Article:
So again, our personal feelings and taste enter the mix. How do we distinguish our visceral response from functional criticism? It’s difficult, and even the most educated viewer will have trouble with that at times. But it’s the difference between saying “I didn’t like this because that,” instead of “that didn’t work because this.” It’s the difference between saying “I don’t like this, therefore it’s bad,” and “this was bad, therefore I don’t like it.” Nearly every bit of criticism I’ve encountered regarding The Last Jedi has been of the former.

Every “plot hole” that’s thrown my way, every nonsensical story beat or character choice, every controversial detail that gets brought to me as a mark against the film… every one of them had a simple answer: you weren’t paying attention. Because I can find meaning and connection within the film for all these complaints. And it’s not because I’m some vanguard of storytelling, I’m not a gatekeeper, I’m not special. It’s all in the movie, you just have to pay attention. Just because you don’t want to do any work doesn’t mean the filmmakers didn’t. Believe me, the more you start giving filmmakers the benefit of the doubt that they might know what they’re doing, the more you see that they really do.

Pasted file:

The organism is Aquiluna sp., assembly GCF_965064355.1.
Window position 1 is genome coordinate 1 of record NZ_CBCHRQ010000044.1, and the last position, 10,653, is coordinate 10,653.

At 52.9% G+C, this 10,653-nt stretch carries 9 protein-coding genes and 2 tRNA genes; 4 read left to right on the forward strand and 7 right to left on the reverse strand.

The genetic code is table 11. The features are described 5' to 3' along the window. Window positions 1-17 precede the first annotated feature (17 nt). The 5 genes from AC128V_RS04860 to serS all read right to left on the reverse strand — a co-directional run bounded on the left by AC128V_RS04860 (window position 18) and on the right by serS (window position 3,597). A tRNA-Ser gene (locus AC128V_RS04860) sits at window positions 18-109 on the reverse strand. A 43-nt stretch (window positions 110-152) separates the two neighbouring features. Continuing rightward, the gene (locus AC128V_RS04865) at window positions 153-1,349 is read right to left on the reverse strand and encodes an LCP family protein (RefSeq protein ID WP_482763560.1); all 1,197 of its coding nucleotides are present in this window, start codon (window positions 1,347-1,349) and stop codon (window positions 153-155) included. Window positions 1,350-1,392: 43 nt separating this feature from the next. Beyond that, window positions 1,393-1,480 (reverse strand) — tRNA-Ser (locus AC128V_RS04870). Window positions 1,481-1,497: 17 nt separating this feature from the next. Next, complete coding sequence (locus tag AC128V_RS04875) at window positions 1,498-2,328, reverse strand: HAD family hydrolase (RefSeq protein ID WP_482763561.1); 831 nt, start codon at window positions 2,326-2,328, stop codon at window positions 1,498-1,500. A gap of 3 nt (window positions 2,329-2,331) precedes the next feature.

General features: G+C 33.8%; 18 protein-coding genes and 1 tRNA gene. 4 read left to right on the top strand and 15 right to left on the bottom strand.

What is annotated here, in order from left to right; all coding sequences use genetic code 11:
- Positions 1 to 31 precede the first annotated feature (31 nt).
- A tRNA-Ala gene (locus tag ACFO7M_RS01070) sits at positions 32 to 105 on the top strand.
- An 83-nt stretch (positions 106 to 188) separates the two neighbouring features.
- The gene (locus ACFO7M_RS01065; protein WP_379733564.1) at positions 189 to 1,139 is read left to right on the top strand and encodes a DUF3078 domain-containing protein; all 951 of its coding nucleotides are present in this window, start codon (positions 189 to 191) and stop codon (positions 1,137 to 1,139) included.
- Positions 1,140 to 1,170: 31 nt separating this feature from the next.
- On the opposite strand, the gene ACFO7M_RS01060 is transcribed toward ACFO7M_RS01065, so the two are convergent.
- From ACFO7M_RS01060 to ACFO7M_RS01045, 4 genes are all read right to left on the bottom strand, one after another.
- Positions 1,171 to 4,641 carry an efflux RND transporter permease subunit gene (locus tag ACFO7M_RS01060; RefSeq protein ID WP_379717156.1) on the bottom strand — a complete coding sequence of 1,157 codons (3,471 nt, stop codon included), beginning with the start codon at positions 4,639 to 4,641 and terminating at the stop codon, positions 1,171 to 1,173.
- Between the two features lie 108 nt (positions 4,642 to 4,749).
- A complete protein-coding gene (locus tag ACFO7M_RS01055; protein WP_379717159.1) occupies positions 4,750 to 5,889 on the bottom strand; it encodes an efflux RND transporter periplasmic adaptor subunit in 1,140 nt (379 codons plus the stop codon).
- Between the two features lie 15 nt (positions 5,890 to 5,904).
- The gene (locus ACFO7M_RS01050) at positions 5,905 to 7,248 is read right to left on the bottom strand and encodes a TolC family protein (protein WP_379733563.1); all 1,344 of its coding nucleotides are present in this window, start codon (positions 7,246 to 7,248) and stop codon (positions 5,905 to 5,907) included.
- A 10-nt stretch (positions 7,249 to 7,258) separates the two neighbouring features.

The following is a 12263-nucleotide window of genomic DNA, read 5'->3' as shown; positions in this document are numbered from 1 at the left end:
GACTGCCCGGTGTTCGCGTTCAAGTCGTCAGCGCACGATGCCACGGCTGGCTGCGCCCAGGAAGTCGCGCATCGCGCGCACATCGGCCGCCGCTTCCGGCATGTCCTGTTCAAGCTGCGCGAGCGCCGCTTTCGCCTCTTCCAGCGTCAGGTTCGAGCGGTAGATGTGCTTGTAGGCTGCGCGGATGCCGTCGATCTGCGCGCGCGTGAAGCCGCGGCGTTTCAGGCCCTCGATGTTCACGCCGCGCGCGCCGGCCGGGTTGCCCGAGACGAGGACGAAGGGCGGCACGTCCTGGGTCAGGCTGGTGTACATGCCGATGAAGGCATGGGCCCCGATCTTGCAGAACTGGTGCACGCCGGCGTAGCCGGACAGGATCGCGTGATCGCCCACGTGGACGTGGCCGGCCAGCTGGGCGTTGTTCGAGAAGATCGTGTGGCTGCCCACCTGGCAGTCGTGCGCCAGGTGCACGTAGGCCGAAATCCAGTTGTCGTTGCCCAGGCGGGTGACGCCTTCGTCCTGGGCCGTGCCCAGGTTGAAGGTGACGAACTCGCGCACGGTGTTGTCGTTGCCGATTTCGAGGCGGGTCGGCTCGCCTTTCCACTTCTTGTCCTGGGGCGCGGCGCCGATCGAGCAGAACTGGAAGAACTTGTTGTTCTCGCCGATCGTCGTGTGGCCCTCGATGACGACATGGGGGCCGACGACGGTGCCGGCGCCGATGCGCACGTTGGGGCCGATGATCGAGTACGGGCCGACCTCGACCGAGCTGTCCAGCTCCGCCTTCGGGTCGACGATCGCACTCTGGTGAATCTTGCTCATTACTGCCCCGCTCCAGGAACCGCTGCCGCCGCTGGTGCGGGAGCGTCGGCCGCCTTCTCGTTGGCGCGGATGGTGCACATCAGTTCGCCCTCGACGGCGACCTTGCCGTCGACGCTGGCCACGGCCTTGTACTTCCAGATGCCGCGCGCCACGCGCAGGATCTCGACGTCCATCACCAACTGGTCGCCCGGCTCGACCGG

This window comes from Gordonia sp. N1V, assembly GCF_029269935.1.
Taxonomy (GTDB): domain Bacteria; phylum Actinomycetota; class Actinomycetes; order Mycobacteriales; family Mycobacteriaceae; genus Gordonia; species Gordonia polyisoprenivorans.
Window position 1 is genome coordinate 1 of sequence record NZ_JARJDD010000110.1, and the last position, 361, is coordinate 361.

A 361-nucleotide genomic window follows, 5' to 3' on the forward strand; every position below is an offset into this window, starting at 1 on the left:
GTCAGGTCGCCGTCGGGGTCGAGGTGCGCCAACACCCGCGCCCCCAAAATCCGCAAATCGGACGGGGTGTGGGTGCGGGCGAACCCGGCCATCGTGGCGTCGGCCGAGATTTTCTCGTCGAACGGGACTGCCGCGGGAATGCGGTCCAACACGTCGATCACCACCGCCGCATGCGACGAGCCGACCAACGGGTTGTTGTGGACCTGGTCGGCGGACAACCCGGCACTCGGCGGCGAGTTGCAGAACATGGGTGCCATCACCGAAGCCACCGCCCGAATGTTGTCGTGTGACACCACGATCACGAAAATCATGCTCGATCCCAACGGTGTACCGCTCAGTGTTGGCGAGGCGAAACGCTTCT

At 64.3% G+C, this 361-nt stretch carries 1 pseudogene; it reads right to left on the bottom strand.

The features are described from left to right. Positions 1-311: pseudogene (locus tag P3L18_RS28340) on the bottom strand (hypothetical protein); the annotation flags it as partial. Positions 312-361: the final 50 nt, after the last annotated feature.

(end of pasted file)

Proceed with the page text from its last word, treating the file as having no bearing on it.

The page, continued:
We have to be better than this. I don’t care how passionate you are about a particular franchise or series, we don’t need this kind of condescension in this conversation. Remember, it’s a lot harder to side with the assholes on any given day, and there’s good reason to believe Rian Johnson is no asshole.


*Let me be clear: if you comment on this post, try to contact me on Facebook or Twitter, wishing to explain how anything of what I’m saying about The Last Jedi is wrong, your words will fall on deaf ears. So don’t even try, and please find something constructive to do with that time instead.

About author View all posts

Andrew Walsh

Andrew Walsh is an independent filmmaker and freelance writer based in LA. He co-directed his first feature in high school, is an avid juggler, and is a descendant of director Raoul Walsh. One of those might not be true.

Follow him on Twitter if that's your deal @AndrewKWalsh

1 CommentLeave a comment

  • Thank you. I still havent seen it and the worst spoiler came from an unexpected source. All that Ive heard about the movie only makes me yearn to see it more.
    I appreciate positivity. The one spoiler that I watched seemed designed to turn me off from the movie.
    After I had it spoiled, I went to a trusted reviewer (Kevin Smith) and his unabashed enthusiasm put me back on the path of the light side, (It’s always where I enjoy being).
    That was yesterday. Today I came here, another source of unabashed enthusiasm.
    Ive been a fan of this site ever since I discovered it through a facebook friend, he went to school with the sites founder, and in turn so did I.
    I wish this site continued success, and while I’m at it, let me say your posts have been a welcome addition for me.

Leave a Reply

Your email address will not be published. Required fields are marked *

This site uses Akismet to reduce spam. Learn how your comment data is processed.